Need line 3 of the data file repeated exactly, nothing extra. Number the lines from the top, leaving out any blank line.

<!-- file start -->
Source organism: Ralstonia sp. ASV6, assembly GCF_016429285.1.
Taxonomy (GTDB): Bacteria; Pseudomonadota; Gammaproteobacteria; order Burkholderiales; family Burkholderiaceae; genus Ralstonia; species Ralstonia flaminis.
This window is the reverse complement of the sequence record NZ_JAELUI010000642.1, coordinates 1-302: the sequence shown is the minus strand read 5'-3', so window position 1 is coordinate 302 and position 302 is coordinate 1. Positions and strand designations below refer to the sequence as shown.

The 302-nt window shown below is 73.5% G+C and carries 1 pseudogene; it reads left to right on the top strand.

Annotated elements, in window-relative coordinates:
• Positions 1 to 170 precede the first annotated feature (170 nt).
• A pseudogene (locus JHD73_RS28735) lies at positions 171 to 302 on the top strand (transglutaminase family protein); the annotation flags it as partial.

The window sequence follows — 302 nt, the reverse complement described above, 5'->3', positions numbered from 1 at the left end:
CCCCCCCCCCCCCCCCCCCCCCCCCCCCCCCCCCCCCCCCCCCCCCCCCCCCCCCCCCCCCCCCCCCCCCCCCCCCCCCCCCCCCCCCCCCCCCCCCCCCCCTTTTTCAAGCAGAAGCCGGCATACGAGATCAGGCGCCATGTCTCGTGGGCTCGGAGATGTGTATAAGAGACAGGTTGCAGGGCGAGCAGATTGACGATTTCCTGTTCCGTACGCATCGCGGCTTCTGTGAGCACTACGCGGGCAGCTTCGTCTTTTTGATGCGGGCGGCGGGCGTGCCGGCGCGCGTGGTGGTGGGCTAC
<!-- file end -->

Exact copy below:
This window is the reverse complement of the sequence record NZ_JAELUI010000642.1, coordinates 1-302: the sequence shown is the minus strand read 5'-3', so window position 1 is coordinate 302 and position 302 is coordinate 1. Positions and strand designations below refer to the sequence as shown.